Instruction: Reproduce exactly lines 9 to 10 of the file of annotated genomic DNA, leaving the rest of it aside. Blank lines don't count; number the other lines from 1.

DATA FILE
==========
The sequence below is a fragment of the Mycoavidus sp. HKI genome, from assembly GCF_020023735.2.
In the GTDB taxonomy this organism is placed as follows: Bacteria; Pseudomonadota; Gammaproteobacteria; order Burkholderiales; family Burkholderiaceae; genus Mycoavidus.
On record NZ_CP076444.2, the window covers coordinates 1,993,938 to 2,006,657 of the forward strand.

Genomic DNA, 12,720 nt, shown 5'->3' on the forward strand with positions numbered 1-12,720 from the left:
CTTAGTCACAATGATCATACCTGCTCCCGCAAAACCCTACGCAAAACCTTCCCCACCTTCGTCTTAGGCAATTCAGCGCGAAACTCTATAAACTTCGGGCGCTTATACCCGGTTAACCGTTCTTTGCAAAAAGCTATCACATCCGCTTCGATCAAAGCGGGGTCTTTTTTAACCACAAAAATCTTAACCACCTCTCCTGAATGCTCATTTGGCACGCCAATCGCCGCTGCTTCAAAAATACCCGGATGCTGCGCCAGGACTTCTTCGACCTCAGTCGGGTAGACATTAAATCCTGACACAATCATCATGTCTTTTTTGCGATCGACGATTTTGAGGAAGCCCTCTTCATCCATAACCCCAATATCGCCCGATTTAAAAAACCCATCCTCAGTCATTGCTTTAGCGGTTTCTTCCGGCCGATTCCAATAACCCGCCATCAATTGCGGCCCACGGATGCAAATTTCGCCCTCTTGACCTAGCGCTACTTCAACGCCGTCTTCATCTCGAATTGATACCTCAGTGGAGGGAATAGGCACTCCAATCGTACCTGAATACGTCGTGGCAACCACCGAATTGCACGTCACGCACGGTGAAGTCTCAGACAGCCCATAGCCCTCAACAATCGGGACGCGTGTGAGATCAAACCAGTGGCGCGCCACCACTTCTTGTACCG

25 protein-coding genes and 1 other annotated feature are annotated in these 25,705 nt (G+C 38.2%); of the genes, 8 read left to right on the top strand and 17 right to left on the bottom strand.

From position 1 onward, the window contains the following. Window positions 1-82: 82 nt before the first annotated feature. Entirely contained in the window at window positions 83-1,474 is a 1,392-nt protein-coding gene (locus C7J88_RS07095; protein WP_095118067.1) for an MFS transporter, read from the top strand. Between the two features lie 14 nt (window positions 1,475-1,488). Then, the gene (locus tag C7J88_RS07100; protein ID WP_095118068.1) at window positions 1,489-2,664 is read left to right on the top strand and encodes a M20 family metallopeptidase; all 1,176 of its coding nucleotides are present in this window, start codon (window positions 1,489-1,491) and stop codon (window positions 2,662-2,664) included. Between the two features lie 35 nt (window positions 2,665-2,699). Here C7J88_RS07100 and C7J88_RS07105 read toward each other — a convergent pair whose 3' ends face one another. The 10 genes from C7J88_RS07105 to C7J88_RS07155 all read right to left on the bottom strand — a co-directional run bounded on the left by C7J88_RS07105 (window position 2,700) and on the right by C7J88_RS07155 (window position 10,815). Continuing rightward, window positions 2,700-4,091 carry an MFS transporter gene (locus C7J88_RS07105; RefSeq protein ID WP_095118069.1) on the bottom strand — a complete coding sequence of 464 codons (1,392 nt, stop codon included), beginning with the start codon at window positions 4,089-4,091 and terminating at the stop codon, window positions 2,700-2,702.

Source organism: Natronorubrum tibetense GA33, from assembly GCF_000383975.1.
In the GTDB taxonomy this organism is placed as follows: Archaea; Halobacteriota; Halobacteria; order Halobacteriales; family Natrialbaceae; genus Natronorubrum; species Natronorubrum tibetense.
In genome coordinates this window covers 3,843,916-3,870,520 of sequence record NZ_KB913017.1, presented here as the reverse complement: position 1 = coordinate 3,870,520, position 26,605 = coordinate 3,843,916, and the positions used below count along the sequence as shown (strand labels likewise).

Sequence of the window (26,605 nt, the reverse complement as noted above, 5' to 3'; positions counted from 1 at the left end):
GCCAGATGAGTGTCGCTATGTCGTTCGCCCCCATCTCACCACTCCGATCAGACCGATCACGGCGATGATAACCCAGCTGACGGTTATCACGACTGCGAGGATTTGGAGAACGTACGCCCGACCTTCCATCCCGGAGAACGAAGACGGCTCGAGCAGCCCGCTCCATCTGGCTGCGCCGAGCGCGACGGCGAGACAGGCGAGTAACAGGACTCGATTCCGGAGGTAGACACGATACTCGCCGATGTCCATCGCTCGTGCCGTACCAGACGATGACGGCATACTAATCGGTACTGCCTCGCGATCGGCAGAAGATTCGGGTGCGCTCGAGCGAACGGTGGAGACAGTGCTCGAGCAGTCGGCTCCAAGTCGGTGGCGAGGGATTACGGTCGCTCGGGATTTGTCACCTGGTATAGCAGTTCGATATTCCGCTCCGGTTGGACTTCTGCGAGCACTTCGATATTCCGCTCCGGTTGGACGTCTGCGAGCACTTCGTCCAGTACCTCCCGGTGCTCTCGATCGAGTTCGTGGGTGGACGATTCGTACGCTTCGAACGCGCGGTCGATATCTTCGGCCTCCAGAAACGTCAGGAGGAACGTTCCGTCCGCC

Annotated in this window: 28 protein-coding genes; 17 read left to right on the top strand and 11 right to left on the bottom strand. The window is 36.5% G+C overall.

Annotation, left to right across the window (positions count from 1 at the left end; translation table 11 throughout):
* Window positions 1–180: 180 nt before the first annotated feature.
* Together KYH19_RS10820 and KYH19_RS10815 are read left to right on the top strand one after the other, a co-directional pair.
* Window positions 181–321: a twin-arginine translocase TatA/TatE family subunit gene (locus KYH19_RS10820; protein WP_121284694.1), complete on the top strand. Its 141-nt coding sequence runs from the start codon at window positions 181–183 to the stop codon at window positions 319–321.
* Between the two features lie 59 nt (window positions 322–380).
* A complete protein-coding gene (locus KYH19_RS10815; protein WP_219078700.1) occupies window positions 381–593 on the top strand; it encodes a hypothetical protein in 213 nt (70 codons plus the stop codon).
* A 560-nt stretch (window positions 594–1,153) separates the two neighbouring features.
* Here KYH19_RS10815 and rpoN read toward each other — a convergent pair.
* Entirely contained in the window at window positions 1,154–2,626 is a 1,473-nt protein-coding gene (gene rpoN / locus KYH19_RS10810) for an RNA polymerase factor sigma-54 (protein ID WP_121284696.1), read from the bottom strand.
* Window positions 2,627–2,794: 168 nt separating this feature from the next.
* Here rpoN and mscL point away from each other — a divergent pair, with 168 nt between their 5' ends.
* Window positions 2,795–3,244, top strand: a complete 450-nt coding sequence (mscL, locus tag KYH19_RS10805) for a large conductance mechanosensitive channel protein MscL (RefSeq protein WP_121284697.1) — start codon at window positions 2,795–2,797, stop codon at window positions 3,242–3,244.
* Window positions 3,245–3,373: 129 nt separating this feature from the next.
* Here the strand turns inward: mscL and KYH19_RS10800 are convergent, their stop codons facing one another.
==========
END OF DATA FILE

In the GTDB taxonomy this organism is placed as follows: Archaea; Halobacteriota; Halobacteria; order Halobacteriales; family Natrialbaceae; genus Natronorubrum; species Natronorubrum tibetense.
In genome coordinates this window covers 3,843,916-3,870,520 of sequence record NZ_KB913017.1, presented here as the reverse complement: position 1 = coordinate 3,870,520, position 26,605 = coordinate 3,843,916, and the positions used below count along the sequence as shown (strand labels likewise).